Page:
Green Homes

Tags:

Recent Features

David Glasser - Cathy

Owner-Builders Get a Tight Shell With SIPs

Oct 5, 2010 | Old Lyme, Connecticut

By David and Cathy Glasser

To see a video tour of this home, click here.

Acting as general contractors, my wife Cathy (a nurse practitioner) and I (a jazz musician) succeeded in building a Five-Star+ Energy StarLabeling system sponsored by the Environmental Protection Agency and the US Department of Energy for labeling the most energy-efficient products on the market; applies to a wide range of products, from computers and office equipment to refrigerators and air conditioners. home for less than $125 a square foot. If we could do it, so can you.

College of the Atlantic -- exterior

Careful Air Sealing Trims Energy Use at New College Dorms

Sep 29, 2010 | Bar Harbor, Maine

By Hal Bohner

In the cold climate of coastal Maine, effective air sealing is critical to maximizing energy efficiency. The architect for the project, Bruce Coldham, said, “We have tried many approaches to air sealing over the past twenty years, but we hit the jackpot with these buildings. The results were spectacular. We achieved a remarkable final airtightness of 0.79 ACH50 consistent over three similar buildings. Without the comprehensive air-sealing design and implementation, the buildings would have been seven-plus times leakier.”

bindley - after

A True Net-Zero Gut Rehab, New England-Style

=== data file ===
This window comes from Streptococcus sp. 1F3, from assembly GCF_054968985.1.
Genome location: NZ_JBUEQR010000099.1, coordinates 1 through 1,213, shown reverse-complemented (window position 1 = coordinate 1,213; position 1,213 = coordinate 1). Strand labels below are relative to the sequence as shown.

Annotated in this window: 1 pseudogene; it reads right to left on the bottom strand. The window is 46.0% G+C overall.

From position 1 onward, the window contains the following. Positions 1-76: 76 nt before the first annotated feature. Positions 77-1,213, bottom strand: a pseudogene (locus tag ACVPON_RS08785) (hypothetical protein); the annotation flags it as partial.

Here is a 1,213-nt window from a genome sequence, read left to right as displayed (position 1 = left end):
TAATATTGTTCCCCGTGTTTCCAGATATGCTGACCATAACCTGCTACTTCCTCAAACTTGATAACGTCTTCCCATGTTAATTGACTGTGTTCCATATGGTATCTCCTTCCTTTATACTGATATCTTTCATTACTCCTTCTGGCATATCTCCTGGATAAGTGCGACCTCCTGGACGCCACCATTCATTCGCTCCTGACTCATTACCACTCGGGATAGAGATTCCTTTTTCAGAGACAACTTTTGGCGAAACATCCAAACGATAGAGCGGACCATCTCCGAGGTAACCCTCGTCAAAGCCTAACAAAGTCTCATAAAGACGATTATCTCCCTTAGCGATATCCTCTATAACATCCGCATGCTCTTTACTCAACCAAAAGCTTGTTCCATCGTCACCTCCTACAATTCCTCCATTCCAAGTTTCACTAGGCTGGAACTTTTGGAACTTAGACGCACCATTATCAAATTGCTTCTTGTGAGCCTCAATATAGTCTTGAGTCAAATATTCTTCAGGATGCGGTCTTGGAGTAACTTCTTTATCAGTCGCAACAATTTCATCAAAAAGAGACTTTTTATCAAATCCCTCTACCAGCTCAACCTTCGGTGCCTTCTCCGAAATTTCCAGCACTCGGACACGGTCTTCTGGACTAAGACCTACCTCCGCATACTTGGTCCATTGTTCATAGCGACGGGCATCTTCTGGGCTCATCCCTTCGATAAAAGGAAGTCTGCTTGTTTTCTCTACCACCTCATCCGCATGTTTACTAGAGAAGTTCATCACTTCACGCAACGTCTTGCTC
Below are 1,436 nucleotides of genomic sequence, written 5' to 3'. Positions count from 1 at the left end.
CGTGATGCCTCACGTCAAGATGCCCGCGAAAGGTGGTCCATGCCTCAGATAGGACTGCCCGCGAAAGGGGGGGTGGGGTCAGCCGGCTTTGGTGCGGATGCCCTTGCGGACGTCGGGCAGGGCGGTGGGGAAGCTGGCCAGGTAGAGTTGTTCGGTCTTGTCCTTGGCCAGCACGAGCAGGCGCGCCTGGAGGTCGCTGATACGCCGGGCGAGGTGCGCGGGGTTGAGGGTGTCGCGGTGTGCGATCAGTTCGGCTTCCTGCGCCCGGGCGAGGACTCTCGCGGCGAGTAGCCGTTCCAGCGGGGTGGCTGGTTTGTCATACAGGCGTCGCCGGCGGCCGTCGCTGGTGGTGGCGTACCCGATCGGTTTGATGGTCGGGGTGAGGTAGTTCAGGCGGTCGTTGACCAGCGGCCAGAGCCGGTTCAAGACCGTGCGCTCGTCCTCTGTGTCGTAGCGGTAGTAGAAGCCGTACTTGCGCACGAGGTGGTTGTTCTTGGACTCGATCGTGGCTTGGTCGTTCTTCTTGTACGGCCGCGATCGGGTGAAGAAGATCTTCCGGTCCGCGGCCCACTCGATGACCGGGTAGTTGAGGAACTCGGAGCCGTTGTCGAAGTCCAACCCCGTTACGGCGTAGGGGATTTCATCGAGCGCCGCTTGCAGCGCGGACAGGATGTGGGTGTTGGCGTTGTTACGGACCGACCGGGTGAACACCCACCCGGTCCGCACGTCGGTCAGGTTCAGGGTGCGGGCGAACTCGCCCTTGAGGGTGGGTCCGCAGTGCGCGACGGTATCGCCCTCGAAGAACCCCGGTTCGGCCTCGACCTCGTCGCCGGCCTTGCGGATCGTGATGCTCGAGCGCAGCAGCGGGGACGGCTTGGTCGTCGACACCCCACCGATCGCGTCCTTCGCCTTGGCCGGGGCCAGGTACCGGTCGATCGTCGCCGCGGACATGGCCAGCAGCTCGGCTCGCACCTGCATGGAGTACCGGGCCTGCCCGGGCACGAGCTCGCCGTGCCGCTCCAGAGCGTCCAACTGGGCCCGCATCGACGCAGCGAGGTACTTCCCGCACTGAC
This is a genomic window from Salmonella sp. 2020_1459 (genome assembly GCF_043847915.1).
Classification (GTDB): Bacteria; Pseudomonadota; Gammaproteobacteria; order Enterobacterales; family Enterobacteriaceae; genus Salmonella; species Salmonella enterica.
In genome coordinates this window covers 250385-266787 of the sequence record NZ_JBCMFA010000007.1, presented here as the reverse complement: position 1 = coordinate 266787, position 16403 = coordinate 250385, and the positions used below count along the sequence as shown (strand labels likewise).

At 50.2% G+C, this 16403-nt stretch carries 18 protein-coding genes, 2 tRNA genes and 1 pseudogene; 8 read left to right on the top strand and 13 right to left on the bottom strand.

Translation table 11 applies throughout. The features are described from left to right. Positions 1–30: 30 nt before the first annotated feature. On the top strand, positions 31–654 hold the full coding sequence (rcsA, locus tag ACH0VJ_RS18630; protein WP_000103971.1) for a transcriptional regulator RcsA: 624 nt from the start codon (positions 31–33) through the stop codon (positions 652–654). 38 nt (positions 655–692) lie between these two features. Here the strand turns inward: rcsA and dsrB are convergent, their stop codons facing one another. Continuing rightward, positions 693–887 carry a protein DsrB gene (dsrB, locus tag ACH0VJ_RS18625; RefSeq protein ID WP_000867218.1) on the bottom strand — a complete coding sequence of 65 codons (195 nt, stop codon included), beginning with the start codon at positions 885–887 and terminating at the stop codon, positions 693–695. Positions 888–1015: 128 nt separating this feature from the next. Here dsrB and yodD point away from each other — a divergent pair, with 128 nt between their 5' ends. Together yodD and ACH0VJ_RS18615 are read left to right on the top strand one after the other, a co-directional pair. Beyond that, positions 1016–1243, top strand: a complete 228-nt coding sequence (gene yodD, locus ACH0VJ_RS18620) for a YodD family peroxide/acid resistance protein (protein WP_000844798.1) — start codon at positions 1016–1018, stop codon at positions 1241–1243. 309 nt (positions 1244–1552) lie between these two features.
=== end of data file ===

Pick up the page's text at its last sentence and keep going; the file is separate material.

Sep 27, 2010 | Holderness, New Hampshire

By Peter Yost and Martin Holladay

Before retrofit work began, Jane Bindley's 1978 ranch house on the shore of Squam Lake was an ordinary fiberglass-insulated energy hog. Bindley had a dream: to turn her home in central New Hampshire into a net-zero-energy house. How hard could that be?

As it turned out, pretty hard. But with help from a dedicated team of experts and a generous budget, Bindley achieved her dream.

Can a north-facing house be net-zero?

Bayless kitchen - resized

California Retrofit Measures Cut Energy Use by 45%

Sep 16, 2010 | Fair Oaks, California

With help from the local utility, a California builder has turned a foreclosed property into a cutting-edge energy-efficient demonstration home. The Sacramento Municipal Utility District (SMUD), the sixth-largest public utility in the U.S., has been working with builders and homeowners to construct energy-efficient homes for many years. SMUD recently partnered with the National Renewable Energy Laboratory (NREL) on this Energy Efficient Remodel Demonstration program.

Register for a free account and join the conversation


Get a free account and join the conversation!
Become a GBA PRO!